Drug Enforcement Administration

New England

Brian D. Boyle , Special Agent in Charge

January 31, 2014

Contact: SA Timothy Desmond

Phone Number: (617) 557-2100

Nine Brockton Men Face Narcotics And Weapons Charges

BOSTON - Nine Brockton men have been charged with federal and state narcotics and firearms charges announced John J. Arvanitis, Special Agent in Charge of the Drug Enforcement Administration for New England.

Federal indictments were returned against Jethro Lujares, 27; George Guyton, 28; Peterson Paul, 35; and Manuel Gomes, 34, for distribution of cocaine base, they will have an initial appearance in U.S. District Court in Boston later today.  Lujares and Paul were arrested today, Gomes is still wanted on the charge, and Guyton was already in federal custody on an unrelated matter.

The following were arrested today and charged by Plymouth County District Attorney Timothy Cruz’s Office and will appear in Brockton District Court:  Jason Lopes, 19, was charged with unlawful possession of a firearm; Jeffrey Fonseca, 29, charged with distribution of Class D, marijuana; Brendan Fernandes, 24 and Matthew Veiga, 23, were charged with distribution of Class B, Percocets; and Nelson Dossantos, 23, is still wanted in the charge of distribution of Class C, Ecstasy.  If convicted, Lopes faces five years in prison; Fonseca faces two years in prison; Fernandes and Veiga each face 10 years in prison; and Dossantos faces five years in prison. 

“The DEA is committed to the dismantling of criminal organizations that bring drugs and violence into our communities,” said John Arvanitis, Special Agent in Charge of the DEA’s Boston Field Division.  “Our commitment to the citizens of these neighborhoods is unwavering.  Together with our federal, state and local law enforcement partners we will continue to target drug trafficking organizations operating throughout New England.”

U.S. Attorney Carmen M. Ortiz said, “Today’s arrests are the culmination of excellent investigative work and outstanding interagency cooperation.  The U.S. Attorney’s Office and its sister agencies will continue to work in the City of Brockton to ensure that it is a safe place to live and work.  I want to commend all of our law enforcement partners for all of their hard work and tireless efforts.”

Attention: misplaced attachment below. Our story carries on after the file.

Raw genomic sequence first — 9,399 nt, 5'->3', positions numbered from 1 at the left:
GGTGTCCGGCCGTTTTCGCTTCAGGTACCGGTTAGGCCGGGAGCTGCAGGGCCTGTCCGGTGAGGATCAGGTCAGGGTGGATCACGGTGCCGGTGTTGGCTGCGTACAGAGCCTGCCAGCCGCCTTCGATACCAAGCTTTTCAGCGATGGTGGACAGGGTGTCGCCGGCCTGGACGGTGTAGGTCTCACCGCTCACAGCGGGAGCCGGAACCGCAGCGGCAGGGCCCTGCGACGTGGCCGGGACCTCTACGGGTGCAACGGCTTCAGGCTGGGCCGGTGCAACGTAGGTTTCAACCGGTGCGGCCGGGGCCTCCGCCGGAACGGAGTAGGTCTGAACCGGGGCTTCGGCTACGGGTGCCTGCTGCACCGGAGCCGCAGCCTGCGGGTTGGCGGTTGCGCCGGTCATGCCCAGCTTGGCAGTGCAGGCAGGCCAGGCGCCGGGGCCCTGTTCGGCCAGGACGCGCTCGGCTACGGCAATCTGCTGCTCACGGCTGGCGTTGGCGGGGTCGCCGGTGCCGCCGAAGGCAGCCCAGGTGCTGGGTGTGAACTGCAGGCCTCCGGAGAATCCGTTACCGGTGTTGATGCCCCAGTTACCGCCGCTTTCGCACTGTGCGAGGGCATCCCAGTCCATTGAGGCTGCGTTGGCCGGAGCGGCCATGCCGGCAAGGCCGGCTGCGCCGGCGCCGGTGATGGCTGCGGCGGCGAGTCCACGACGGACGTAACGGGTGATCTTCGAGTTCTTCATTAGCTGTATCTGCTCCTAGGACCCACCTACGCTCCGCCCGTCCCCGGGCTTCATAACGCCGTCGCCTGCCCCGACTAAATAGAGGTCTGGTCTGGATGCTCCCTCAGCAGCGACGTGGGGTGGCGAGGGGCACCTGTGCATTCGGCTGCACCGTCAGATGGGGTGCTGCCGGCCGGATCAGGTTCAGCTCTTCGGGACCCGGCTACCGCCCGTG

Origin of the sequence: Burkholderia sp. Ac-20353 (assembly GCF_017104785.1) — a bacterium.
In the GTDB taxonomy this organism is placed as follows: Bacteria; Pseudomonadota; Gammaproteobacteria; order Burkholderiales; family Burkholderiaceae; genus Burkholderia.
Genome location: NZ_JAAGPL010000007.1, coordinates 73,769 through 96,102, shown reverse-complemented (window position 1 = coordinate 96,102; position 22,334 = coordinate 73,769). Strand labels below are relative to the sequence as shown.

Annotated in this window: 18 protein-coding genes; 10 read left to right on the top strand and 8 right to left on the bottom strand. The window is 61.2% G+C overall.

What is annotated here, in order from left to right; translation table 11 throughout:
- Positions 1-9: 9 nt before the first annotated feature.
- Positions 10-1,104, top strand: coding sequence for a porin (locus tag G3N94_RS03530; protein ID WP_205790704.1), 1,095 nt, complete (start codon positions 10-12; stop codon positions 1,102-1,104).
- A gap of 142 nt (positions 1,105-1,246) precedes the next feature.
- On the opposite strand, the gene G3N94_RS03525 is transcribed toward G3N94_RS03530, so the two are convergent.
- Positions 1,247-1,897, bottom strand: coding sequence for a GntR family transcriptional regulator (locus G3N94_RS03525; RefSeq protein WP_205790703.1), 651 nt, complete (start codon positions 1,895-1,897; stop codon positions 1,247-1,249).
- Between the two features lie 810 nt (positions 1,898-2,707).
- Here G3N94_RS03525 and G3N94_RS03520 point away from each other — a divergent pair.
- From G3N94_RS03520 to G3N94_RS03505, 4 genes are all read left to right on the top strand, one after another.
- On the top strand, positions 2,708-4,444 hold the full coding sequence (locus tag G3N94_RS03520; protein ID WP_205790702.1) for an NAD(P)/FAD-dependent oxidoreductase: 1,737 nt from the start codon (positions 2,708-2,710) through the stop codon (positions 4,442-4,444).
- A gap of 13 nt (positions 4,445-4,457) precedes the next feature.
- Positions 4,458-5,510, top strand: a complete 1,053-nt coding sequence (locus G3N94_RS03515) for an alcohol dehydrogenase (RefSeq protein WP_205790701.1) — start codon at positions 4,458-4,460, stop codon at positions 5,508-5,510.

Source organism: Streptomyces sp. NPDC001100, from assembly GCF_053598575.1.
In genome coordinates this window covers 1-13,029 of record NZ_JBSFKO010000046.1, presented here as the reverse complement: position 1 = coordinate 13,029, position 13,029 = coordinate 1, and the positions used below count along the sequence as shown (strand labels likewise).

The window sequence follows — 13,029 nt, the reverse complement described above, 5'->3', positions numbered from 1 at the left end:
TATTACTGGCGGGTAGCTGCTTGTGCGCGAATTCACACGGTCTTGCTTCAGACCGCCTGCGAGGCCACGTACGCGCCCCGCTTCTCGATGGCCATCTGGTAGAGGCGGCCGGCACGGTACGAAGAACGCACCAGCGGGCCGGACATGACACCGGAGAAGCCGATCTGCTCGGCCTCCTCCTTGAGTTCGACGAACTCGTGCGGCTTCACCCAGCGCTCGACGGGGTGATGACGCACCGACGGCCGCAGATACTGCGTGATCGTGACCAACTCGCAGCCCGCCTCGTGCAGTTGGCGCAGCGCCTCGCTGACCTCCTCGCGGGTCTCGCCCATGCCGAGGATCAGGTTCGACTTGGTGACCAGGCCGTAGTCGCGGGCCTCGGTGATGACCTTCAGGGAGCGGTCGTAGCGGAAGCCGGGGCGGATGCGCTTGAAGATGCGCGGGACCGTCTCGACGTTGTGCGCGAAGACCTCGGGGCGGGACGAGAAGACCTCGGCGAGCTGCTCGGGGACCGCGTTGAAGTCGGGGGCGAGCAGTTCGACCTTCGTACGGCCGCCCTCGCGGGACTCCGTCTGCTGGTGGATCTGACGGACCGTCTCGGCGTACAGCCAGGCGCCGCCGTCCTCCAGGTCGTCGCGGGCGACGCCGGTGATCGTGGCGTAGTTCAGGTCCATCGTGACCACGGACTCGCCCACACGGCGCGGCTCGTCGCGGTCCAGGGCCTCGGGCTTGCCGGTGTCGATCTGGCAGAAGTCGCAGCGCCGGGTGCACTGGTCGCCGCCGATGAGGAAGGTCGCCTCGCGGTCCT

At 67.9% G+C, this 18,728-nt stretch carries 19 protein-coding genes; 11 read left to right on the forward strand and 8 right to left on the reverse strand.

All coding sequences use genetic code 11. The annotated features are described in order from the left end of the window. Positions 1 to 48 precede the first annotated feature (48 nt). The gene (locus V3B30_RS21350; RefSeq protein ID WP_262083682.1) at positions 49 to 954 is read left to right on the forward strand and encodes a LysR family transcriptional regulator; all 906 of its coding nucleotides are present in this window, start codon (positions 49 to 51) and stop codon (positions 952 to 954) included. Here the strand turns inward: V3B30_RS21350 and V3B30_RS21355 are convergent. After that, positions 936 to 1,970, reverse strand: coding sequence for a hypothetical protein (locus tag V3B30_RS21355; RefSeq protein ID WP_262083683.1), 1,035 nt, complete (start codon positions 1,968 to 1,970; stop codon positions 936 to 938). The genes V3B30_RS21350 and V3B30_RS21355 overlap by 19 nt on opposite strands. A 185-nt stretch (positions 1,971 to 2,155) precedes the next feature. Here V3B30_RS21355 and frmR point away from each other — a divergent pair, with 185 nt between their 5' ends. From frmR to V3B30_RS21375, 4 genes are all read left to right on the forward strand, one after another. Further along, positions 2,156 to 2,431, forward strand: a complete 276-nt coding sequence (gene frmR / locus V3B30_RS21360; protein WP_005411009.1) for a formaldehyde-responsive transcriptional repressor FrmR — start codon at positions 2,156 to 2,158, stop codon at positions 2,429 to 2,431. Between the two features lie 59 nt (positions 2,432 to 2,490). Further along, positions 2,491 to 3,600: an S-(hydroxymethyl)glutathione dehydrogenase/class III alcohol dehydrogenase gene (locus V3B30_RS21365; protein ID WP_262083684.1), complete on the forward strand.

“This successful investigation brought together law enforcement professionals from local, state and federal agencies to remove drug dealers from the streets of Brockton,” said Plymouth County District Attorney Timothy J. Cruz.  “These defendants will be prosecuted for dealing crack cocaine, prescription narcotics, marijuana and a concentrated form of the drug Ecstasy known as “Molly,” on the streets of this city.  The sale of illegal drugs fuels a vicious cycle of addiction, property crimes and violence in the community…the quality of life in the community is enhanced when drug dealers are held accountable for their crimes.  This sweep is another example of the strong partnership between local, state and federal law enforcement that we have here in Plymouth County, and of the benefit to the community through these concerted efforts.”

“I would like to thank all those who made today’s operation a success, including our own special agents, the DEA, and the brave officers of Plymouth County Sheriff’s Office and the Brockton Police Department.  The long arm of the law reaches further when we all work together,” said Bruce Foucart, Special Agent in Charge of Homeland Security Investigations in Boston.  “Working alongside our partner law enforcement agencies, HSI can remove more hardcore criminals from our streets, making our communities safer for everyone.”

“This is an ongoing relationship between the Plymouth County Sheriff’s Department, the U.S. Attorney’s Office, Homeland Security and the Brockton Police Department to conduct cooperative investigations that will lead to the removal of gang members and guns from the streets of our city,” said Brockton Mayor Bill Carpenter.  “I fully support the efforts of all involved.” 

“The hallmark of this investigation has been teamwork and cooperation,” said Plymouth County Sheriff Joseph D. McDonald Jr. “These arrests today should have an immediate and positive effect on all the communities of Plymouth County.”

If convicted, Gomes faces a statutory maximum sentence of 40 years in prison, a mandatory minimum sentence of five years, a maximum fine of $5 million, and a minimum of four years of supervised release.  If convicted, Lujares, Guyton and Paul all face a statutory maximum sentence of 20 years in prison, a maximum fine of $1 million, and a minimum of three years of supervised release.

The details contained in the indictments are allegations. The defendants are presumed to be innocent unless and until proven guilty beyond a reasonable doubt in a court of law.

Questions regarding the state defendants should be directed to Jessica (508) 584-8120 at the Plymouth County District Attorney’s Office.
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